260.969.9225
0
You have no items in your shopping cart.

0

Privacy Policy

  • AVID Labs values its customers and respects their privacy. The following discloses our information gathering and dissemination practices for this website.

    We use your IP address to help diagnose problems with our server and to administer our Web site. Your IP address is used to help identify you and to gather broad demographic information. Demographic information is not sold or rented to third parties. We may, however, share your information with our affiliates.

    We use various forms to collect contact information. Contact information is used to communicate with you about our company, products and services. The contact information is also used to contact you when necessary. Users may opt-out of receiving future mailings.

    We also make use of "cookies" on this site. A cookie is a small piece of data that our web site can send to your browser, which may then be stored on your computer. One of the ways we use cookies is to identify computers that are being used to make visits to our web site. We also may customize, monitor, or regulate the use of our site based on information stored in the cookie or host server. In addition, we use session cookies to recognize the user when moving from page to page in our site. By using this site, you consent to the use of our cookies.

    Our site may contain links to other sites. We not responsible for the privacy practices or the content of such web sites.

    E-mail: marketing@avidlabs.com

    Patents

    A patent helps give you protection for your idea. Patent Law is highly specialized. We recommend using a patent attorney for counsul and to ensure your documents are properly prepared. The following is some general information to help you get acquainted with the process. The law in the US is changing, so again, please consult a patent attorney for more detailed information.

    Provisional Patents

    The US is a "first to invent" country as opposed to a "first to file" when it comes to patent protection (this may be changing in the near future). That means whoever invented it first gets priority. But how do you increase the evidence that you had the idea first? That's where a patent filing comes in.

    A provisional patent allows you to register your idea with the patent office. Details within your provisional application are not reviewed for merit by the office. A provisional patent is simply a description of your idea with words and illustrations. The provisional patent allows you to use the term "Patent Pending" and helps you discuss your idea with others while knowing that the patent office has a record that you had the idea by the date you filed.

    A provisional patent should include as much information about the idea as possible. Alternatives should be included as well. Think of all the different ways to make your idea and include those. That way, you have the benefit of the provisional filing date to use in your non-provisional application. New ideas not included in the provisional patent may not be allowed in a subsequent non-provisional application.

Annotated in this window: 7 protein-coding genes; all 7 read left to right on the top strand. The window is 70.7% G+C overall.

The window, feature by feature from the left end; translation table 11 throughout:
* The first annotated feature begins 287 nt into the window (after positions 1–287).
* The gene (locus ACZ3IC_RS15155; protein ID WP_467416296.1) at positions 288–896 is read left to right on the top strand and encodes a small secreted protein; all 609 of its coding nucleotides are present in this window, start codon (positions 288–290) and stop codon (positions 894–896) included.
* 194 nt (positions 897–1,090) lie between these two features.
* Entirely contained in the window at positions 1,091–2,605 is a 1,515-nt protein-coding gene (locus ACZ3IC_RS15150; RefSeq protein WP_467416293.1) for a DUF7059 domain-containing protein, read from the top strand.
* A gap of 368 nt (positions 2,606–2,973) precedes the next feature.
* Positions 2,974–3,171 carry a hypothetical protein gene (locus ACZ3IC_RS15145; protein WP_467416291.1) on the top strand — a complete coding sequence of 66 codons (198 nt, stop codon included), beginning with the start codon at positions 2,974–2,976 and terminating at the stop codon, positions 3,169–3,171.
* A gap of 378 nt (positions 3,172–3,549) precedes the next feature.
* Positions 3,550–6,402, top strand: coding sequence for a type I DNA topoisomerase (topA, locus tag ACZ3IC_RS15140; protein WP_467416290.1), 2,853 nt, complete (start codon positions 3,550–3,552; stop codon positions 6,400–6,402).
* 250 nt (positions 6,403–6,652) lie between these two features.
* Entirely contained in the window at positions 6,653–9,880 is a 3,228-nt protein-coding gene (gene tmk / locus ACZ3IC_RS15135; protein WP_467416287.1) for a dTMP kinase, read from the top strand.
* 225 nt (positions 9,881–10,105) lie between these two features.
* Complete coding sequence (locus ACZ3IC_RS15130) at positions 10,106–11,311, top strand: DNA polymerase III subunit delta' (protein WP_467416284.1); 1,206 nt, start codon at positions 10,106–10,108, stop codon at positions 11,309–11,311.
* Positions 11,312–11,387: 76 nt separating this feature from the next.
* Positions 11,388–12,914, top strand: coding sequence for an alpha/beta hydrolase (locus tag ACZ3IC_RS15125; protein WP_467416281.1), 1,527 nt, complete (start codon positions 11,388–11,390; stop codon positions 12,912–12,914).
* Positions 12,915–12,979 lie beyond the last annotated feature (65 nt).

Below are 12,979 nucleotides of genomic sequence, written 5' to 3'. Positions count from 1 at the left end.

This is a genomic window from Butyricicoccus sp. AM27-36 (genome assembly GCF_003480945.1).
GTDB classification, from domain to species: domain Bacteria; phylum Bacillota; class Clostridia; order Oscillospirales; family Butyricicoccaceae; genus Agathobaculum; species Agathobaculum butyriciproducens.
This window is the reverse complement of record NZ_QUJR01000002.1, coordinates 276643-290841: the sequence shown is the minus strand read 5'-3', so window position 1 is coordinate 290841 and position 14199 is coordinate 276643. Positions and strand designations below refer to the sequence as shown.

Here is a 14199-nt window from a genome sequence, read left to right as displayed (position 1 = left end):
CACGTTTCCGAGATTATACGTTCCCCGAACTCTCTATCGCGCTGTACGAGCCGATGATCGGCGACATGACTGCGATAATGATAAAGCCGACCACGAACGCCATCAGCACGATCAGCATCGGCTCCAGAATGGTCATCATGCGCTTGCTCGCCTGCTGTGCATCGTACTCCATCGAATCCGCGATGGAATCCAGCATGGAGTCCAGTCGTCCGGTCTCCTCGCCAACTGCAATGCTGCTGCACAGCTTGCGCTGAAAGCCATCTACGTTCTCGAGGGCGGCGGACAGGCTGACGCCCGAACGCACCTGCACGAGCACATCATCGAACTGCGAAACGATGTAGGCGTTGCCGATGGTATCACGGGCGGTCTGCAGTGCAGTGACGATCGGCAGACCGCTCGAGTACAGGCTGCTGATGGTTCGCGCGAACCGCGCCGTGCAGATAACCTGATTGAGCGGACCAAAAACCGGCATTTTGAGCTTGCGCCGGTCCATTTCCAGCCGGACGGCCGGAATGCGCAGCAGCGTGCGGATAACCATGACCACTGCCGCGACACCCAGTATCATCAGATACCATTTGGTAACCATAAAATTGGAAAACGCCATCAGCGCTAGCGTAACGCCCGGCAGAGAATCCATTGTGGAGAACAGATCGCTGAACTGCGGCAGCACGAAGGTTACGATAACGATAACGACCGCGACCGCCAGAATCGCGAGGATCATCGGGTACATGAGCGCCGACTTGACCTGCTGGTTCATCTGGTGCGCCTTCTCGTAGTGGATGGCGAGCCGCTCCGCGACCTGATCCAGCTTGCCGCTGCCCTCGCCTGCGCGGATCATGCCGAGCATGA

A provisional application gives the inventor one year from the filing date to convert the provisional patent into a full non-provisional patent for Patent Office review. You can always file a non-provisional patent after one year, but the benefit of the provisional filing date is lost. To take advantage of the provisional date, plan on converting it with a patent attorney within nine months of the filing date at the most.

    Design Patents

    People sometimes resort to a design patent when a utility patent cannot be attained. But their real benefit comes in securing the rights to a shape or unique design. A great example is the Billy Bob Baby Pacifier, which is a normal baby pacifier, only it has simulated buck teeth on the outside. Another good use is when you invest in a unique product design for a common item. You want to protect that shape so your competition doesn't come out with one that looks pretty much the same.

    Design patents are great for securing the shape of an item. They can be subjective and depending on who is reviewing it, a small detail may render a new design different from what is protected in a design patent; but they do help to deter imitations of your design.

    Utility Patents

    Utility patents protect the function of something or the method of creating something. These provide broader protection than a design patent and generally can be applied to a larger variety of products.

    The approach here is to patent as much as possible. These are summarized in the "claims" of the patent. Think of all the ways your invention can be used. Think of all the ways the invention can be made. If you have an idea related to irrigation sprinklers, consider it's use for fire sprinklers as well. Cast as broad a net as possible. The patent office will tell you if they feel it is not patentable.

    A patent gives you the protection of your idea, but it may not give you the right to make it.

    You may have a great idea that's patentable, but it may rely on another patent. So although your idea is protected, you may be infringing on another's patent by using it. It's important to consider all the angles when obtaining patent protection.